One of the most well-known baseball comedy acts is the "Who's on First?" exchange between Bud Abbott and Lou Costello. Listening to this dialogue, it's clear that each man is completely befuddled by what the other one is saying. In real life, misunderstandings aren't always so comical, particularly when it comes to customer service.
Take for instance the disturbing set of statistics from Oracle that highlights a disconnect between businesses and their customers. The first shows 49% of senior executives believe customers will switch brands due to a poor customer experience. The second shows that 89% of customers say they have switched because of a poor customer experience.
To be sure, the two studies didn't focus on banks, but the results aptly drive home the importance of good customer service. Attaining consistently high marks in this area usually requires collecting data on customers' experiences and acting quickly and effectively on your findings.
Many banks we know still rely on rudimentary systems to collect customer feedback. That is generally okay, as it's not just a matter of having the information, but rather what you do with it that counts. Far too often the data isn't timely enough to make a difference; other times, the data is from too small a sample or it is too obscure to be meaningful. To advance the runners, banks that haven't done so may want to consider implementing a system that collects and analyzes comments from customers in a useful way, and doing so can be a home run.
There are many products to help you here, so do your due diligence. We believe that whatever you choose should come with certain key functionalities, such as real-time or near real-time feedback. It is important for banks not to have employees waiting weeks or months for pointers on how they are doing. The closer you can get to real time the more effective you will be and the faster employees and customers will see results. Employees need to understand what they are doing right and what they are doing wrong so management can step in immediately to fix any issues. This type of approach can help keep small issues from mushrooming and it's a great learning tool for employees.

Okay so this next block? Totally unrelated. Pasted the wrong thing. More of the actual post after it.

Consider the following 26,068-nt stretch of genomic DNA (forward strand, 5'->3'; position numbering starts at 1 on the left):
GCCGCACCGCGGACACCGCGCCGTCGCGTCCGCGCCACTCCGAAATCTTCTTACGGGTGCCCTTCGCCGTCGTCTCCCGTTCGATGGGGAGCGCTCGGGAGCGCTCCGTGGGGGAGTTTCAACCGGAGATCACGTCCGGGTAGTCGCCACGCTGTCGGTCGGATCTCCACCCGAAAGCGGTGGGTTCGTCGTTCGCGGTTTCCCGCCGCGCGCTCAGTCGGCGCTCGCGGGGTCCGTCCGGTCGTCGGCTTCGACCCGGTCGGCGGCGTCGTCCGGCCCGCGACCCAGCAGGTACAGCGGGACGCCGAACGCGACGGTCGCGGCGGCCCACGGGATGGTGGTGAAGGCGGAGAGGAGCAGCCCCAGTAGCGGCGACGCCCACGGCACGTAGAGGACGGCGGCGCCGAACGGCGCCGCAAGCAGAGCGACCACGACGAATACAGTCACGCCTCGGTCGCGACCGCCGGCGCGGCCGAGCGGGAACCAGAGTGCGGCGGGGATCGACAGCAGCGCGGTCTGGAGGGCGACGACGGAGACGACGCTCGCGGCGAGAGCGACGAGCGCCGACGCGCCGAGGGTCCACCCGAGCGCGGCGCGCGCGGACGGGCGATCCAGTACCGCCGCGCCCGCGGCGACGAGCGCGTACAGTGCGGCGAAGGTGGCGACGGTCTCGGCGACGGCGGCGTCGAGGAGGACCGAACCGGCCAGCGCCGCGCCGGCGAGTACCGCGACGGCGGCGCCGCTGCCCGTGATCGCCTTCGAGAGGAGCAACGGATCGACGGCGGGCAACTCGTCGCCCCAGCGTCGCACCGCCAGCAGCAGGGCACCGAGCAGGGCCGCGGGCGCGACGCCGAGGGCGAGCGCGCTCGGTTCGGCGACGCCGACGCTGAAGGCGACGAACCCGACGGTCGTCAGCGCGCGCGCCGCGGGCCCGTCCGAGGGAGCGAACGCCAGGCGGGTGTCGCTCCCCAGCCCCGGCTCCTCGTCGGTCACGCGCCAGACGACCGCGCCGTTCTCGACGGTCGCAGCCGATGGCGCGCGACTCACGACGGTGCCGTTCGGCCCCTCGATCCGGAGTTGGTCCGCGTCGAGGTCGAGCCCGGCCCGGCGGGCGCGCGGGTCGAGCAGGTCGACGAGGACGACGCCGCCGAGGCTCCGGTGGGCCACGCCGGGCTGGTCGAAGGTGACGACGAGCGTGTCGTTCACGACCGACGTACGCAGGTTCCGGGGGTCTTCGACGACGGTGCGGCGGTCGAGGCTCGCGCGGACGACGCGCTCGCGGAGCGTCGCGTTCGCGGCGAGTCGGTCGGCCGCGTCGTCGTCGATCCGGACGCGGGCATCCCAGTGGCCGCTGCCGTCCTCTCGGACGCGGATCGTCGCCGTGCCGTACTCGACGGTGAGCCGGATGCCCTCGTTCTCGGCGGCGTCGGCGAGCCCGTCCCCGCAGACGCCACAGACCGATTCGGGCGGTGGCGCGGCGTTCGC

Sometimes organizations rely on surveys to get information from customers about their recent experience. This is a great idea as long as the surveys are more extensive than just the usual multiple choice questions AND you do something with them. Customer feedback isn't always accurate, but if you ask for input, be sure to use the results to try and improve the bank.
Companies may also offer customers the opportunity to complete surveys anonymously because they feel it promotes greater candor. While that can be true, it also prevents you from following up with customers when there's a bad experience. Not only that, but you can't follow up with employees to ensure they are coached so similar issues don't happen in the future. Balance is important here, so experiment, test and repeat to refine things.
Now, as you start the New Year, we urge you to take a moment to listen to the "Who's on First" exchange between Abbott and Costello for a good laugh. After all, laughter is good for the soul and it will put you in the right frame of mind to think seriously about how you gather and analyze feedback from customers and how you might be able to improve this year.